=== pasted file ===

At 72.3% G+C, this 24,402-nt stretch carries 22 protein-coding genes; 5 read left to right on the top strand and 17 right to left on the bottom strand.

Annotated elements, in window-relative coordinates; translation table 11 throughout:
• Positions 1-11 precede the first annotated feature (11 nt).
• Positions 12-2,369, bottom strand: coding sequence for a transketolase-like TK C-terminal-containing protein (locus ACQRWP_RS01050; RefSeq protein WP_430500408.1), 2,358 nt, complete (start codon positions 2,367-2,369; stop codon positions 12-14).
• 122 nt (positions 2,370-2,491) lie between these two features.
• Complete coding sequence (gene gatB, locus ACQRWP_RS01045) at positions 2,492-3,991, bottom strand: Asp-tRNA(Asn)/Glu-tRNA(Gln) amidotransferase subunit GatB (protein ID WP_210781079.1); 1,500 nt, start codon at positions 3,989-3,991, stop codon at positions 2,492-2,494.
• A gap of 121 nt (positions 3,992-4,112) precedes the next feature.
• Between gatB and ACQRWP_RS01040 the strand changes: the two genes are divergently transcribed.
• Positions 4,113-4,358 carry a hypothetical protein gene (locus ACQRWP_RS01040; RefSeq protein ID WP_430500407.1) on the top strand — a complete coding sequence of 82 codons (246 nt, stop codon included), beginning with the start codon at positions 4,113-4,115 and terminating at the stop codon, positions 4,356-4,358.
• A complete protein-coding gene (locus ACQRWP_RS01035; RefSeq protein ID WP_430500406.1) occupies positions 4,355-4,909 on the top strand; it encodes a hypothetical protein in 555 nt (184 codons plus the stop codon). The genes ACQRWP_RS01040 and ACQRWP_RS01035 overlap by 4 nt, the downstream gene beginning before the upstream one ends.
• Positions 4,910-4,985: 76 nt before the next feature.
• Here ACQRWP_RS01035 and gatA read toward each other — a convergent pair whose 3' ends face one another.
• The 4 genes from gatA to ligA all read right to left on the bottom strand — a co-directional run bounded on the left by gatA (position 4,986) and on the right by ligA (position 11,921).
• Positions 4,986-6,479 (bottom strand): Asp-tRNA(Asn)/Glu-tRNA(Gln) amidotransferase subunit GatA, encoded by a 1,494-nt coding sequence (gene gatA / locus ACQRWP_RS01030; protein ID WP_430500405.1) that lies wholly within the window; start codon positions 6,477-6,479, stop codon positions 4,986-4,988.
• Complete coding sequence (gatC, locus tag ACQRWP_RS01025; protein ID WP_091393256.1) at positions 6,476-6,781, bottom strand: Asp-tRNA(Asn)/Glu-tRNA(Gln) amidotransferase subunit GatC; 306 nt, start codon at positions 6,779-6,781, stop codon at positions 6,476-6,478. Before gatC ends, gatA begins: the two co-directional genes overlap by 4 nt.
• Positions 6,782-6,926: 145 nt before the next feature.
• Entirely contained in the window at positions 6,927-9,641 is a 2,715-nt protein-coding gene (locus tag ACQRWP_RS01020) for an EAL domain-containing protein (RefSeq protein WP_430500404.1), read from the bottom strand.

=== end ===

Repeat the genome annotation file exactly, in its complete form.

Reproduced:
At 72.3% G+C, this 24,402-nt stretch carries 22 protein-coding genes; 5 read left to right on the top strand and 17 right to left on the bottom strand.

Annotated elements, in window-relative coordinates; translation table 11 throughout:
• Positions 1-11 precede the first annotated feature (11 nt).
• Positions 12-2,369, bottom strand: coding sequence for a transketolase-like TK C-terminal-containing protein (locus ACQRWP_RS01050; RefSeq protein WP_430500408.1), 2,358 nt, complete (start codon positions 2,367-2,369; stop codon positions 12-14).
• 122 nt (positions 2,370-2,491) lie between these two features.
• Complete coding sequence (gene gatB, locus ACQRWP_RS01045) at positions 2,492-3,991, bottom strand: Asp-tRNA(Asn)/Glu-tRNA(Gln) amidotransferase subunit GatB (protein ID WP_210781079.1); 1,500 nt, start codon at positions 3,989-3,991, stop codon at positions 2,492-2,494.
• A gap of 121 nt (positions 3,992-4,112) precedes the next feature.
• Between gatB and ACQRWP_RS01040 the strand changes: the two genes are divergently transcribed.
• Positions 4,113-4,358 carry a hypothetical protein gene (locus ACQRWP_RS01040; RefSeq protein ID WP_430500407.1) on the top strand — a complete coding sequence of 82 codons (246 nt, stop codon included), beginning with the start codon at positions 4,113-4,115 and terminating at the stop codon, positions 4,356-4,358.
• A complete protein-coding gene (locus ACQRWP_RS01035; RefSeq protein ID WP_430500406.1) occupies positions 4,355-4,909 on the top strand; it encodes a hypothetical protein in 555 nt (184 codons plus the stop codon). The genes ACQRWP_RS01040 and ACQRWP_RS01035 overlap by 4 nt, the downstream gene beginning before the upstream one ends.
• Positions 4,910-4,985: 76 nt before the next feature.
• Here ACQRWP_RS01035 and gatA read toward each other — a convergent pair whose 3' ends face one another.
• The 4 genes from gatA to ligA all read right to left on the bottom strand — a co-directional run bounded on the left by gatA (position 4,986) and on the right by ligA (position 11,921).
• Positions 4,986-6,479 (bottom strand): Asp-tRNA(Asn)/Glu-tRNA(Gln) amidotransferase subunit GatA, encoded by a 1,494-nt coding sequence (gene gatA / locus ACQRWP_RS01030; protein ID WP_430500405.1) that lies wholly within the window; start codon positions 6,477-6,479, stop codon positions 4,986-4,988.
• Complete coding sequence (gatC, locus tag ACQRWP_RS01025; protein ID WP_091393256.1) at positions 6,476-6,781, bottom strand: Asp-tRNA(Asn)/Glu-tRNA(Gln) amidotransferase subunit GatC; 306 nt, start codon at positions 6,779-6,781, stop codon at positions 6,476-6,478. Before gatC ends, gatA begins: the two co-directional genes overlap by 4 nt.
• Positions 6,782-6,926: 145 nt before the next feature.
• Entirely contained in the window at positions 6,927-9,641 is a 2,715-nt protein-coding gene (locus tag ACQRWP_RS01020) for an EAL domain-containing protein (RefSeq protein WP_430500404.1), read from the bottom strand.